There’s a Good Chance You’re Vitamin D Deficient
Are you vitamin D deficient? The hot vitamin in the news in recent months is vitamin D and for good reason. It is now recognized that vitamin D has many more health benefits than just being essential for bone health. Low levels of vitamin D are linked to multiple sclerosis, breast cancer, and colon cancer and type 1 diabetes.
Researchers from Creighton University School of Medicine and University of California, San Diego, School of Medicine showed that significantly higher levels of vitamin D are necessary to cut the risk of breast cancer, colon cancer, multiple sclerosis and other diseases. They found that daily intakes of vitamin D need much higher than the minimal intake of 400 to 800 IUs previously thought. It is now felt that blood levels of vitamin D need to be in the range of 40 to 60 ng/ml. Their study which was published in Anticancer Research in February, 2011 showed that the dose needed to ensure that 97.5% of the population achieved vitamin D levels of at least 40 ng/ml was 9,600 IUs. The lower zone of potential toxicity is considered 200 ng/ml and this study concluded that intake of vitamin D in doses up to 40,000 IUs a day is unlikely to lead to toxicity.
Another survey found that only 10% had blood levels of vitamin D in th 40 to 60 ng/ml range, and those that did mainly work outdoors.
In December 2010 the National Academy of Sciences Institute of Medicine (IOM) recommended higher doses of vitamin D than prior recommendations, but lower doses of vitamin D supplementation than the study published in Anticancer Research. IOM determined that 4,000 IUs of vitamin D daily is safe for adults and children over age 9 and doses up to 3,000 IUs is safe for children 8 and younger. These dosage recommendations are still substantially higher than the previous 400 to 80o IUs a day.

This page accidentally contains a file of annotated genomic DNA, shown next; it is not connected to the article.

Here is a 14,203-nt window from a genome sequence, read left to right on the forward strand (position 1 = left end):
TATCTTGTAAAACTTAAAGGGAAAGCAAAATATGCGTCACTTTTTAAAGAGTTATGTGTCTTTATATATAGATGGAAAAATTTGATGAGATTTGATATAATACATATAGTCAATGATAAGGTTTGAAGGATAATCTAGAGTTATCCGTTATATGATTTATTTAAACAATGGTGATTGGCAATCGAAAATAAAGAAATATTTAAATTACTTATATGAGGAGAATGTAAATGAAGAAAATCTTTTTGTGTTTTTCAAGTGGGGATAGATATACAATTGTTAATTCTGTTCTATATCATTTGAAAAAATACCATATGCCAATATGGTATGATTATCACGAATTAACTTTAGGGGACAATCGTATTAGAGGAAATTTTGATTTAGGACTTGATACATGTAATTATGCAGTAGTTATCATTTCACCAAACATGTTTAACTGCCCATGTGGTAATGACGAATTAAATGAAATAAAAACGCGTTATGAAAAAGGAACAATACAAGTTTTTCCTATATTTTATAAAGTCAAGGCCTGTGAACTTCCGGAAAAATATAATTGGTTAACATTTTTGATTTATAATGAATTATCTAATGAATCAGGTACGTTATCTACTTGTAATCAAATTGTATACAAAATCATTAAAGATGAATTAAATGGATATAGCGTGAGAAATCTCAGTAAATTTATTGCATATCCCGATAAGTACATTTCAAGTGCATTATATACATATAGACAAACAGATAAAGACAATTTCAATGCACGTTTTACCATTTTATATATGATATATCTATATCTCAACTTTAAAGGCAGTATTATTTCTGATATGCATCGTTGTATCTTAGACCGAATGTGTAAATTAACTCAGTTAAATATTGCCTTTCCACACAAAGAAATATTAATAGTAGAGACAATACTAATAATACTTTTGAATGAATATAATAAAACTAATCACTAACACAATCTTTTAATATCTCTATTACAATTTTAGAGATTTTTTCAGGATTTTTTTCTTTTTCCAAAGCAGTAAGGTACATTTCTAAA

Another study out of Australian National University published February 8, 2011 in Neurology reported that high levels of vitamin D and sun exposure protect against the risk of multiple sclerosis. Vitamin D is made in our skin during sun exposure and the incidence of multiple sclerosis is higher in individuals who live in higher latitudes that get less sun exposure. Increased sun exposure, though, in people who already have multiple sclerosis has not been shown to help.
Other diseases associated with vitamin deficiency include Parkinson’s disease, autoimmune diseases, and cardiovascular disease. In addition to supplements, vitamin D can be found in salmon and eggs, and foods fortified with vitamin D like orange juice, cereals, and milk.
Be sure to get your vitamin D levels and if vitamin D deficient take a vitamin D supplement and/or consume foods high in vitamin D or fortified with it. Also, get some sunshine. Though the optimal dose may still be up for debate, the nice thing is that vitamin D levels can measured, and if your level is not above 40 ng/dl you need to take more than you’re currently taking.